Coordinator of the Open Forum for Biotechnology (OFAB) in Nigeria and an Assistant Director at the National Biotechnology Development Agency (NABDA), Dr Rose Gidado, has faulted claims by the duo of The Africa Faith and Justice Network (AFJN) and Health of Mother Earth Foundation (HOMEF) that Nigeria is at a crossroad in the struggle for sustainable agriculture, safe food, biosafety and biosecurity.
The duo’s position, expressed recently at a meeting, was based on the fact that the country was introducing genetic modification into the food chain process and therefore contaminating the country’s natural agriculture process.
But, reacting to the issue, Gidado stated that it was important to note that, to achieve developmental strides in economic diversification, food security, improved health systems, cleaner energy, job creation, wealth generation and poverty reduction, Nigeria must be determined to deploy every safe technology and invest purposefully in the training of manpower for the deployment of such technologies.
While commending the efforts of the organisers, Gidado noted that the onus lies on them to ensure that the citizenry get correct information.
“The integrity of a conference at which official and sponsored speakers made comments seeking to disparage the national programme on immunisation which has been scientifically proven to reduce the incidence of polio in Nigeria as a disguise to give Nigerian children oral wild virus to kill them and reduce the population of Nigeria is worrisome,” she said.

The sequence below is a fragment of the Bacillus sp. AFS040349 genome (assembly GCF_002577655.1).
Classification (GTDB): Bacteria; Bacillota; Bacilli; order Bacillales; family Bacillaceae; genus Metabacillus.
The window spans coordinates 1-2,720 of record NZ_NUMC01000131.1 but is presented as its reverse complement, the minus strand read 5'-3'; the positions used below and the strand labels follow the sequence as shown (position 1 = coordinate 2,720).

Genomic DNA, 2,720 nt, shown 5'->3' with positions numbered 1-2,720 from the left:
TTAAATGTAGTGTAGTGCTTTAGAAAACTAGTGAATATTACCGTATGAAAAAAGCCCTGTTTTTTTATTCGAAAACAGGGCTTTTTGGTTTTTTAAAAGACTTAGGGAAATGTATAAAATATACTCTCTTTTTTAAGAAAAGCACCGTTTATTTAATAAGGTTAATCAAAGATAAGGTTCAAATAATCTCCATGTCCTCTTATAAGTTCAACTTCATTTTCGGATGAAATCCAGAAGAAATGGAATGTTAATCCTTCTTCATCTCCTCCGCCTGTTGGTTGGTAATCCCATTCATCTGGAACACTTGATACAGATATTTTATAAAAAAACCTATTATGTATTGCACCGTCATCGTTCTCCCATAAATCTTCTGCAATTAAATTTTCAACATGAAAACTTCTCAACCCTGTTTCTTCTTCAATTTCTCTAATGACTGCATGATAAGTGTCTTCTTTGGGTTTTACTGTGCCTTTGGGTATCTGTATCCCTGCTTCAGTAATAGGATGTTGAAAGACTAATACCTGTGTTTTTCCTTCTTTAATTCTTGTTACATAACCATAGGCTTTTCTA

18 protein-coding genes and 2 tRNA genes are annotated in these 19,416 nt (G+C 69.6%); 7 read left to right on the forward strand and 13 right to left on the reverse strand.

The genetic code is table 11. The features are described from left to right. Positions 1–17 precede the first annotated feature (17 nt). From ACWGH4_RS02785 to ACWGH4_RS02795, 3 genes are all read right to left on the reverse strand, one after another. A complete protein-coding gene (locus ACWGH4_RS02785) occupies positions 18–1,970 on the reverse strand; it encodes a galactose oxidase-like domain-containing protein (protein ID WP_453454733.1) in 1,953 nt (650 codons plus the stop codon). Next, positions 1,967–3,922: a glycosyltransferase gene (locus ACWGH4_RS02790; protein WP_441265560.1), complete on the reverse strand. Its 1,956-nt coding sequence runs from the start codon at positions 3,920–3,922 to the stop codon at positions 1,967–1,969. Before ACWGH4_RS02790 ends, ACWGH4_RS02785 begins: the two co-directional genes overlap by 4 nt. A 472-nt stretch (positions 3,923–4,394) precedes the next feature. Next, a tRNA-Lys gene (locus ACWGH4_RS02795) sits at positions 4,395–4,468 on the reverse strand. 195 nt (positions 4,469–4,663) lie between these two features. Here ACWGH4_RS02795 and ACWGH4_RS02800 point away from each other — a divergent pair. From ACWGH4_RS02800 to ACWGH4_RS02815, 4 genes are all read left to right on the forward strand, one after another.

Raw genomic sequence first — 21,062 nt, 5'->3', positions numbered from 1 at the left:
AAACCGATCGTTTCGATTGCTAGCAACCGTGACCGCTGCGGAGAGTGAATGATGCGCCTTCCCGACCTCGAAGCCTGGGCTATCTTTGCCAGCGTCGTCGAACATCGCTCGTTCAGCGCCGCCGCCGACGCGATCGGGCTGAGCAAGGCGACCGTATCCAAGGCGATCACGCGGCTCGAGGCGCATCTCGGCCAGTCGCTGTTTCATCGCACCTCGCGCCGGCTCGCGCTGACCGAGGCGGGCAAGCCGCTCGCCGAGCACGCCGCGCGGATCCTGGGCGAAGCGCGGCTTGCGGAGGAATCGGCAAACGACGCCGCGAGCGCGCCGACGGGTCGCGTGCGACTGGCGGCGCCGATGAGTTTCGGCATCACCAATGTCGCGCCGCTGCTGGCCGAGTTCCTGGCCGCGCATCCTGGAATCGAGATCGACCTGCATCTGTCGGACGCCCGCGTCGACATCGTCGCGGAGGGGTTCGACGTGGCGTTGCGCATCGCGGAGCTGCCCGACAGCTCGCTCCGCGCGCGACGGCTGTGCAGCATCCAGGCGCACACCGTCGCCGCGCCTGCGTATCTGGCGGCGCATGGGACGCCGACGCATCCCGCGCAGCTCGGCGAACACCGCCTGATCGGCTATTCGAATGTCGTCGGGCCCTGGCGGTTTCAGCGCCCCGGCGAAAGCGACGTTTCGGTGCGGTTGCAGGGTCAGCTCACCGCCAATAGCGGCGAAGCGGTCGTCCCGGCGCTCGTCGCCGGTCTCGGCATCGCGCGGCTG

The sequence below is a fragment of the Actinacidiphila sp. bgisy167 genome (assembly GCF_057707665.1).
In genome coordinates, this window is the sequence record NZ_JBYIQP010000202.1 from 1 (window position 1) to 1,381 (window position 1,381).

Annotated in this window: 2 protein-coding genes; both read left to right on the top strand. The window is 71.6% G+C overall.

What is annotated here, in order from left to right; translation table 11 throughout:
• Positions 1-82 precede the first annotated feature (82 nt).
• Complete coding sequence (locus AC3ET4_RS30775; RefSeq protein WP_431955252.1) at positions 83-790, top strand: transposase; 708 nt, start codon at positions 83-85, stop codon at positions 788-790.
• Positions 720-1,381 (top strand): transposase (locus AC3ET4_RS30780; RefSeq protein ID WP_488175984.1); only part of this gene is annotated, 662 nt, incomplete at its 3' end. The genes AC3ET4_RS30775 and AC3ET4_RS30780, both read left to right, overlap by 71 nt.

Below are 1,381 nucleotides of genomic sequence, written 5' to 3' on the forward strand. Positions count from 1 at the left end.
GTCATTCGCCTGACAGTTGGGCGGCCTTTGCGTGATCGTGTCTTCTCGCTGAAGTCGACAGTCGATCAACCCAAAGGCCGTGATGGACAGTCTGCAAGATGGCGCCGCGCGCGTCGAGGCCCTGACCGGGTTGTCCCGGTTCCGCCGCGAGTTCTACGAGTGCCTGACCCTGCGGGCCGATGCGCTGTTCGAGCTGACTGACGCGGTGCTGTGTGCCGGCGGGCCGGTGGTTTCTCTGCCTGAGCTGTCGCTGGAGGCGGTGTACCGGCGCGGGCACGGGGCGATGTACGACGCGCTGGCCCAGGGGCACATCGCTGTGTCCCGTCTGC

She described comments made that genetic engineering consists of indiscriminate and blind shooting of genes into plants and that it involves taking genes from a fish and inserting same indiscriminately into tomatoes as quite unfortunate.
Equally alarming, according to her, is the surreptitious attempt of the meeting to mix applied science with religion, the attempt to intimidate and sow fear in people by hiding under the veil of religion as demonstrated at the meeting in question, and the refusal to provide balanced information to a carefully chosen, mostly scientifically under-informed population.
She noted that because modern biotechnology was still considered as a new technology and the advancement in these areas have been so rapid, it has been the object of some doubts, fears, concerns as well as intense and divisive debate. These all bother on the potential risks to human health, the environment and society, and so are understandable.
Dr Gidado argued that even as the debates rage, mostly in technologically developing nations, agricultural products of modern biotechnology have been consumed without deleterious effects for 25 years, even as she underlined the need to understand that perceptions of the impacts of any technology were more complex than simple perception of benefits or risk.
She said: “As for any new or emerging technology, we must develop the capacity to balance benefits and risk of alternative technologies, while respecting human autonomy, justice and the environment.”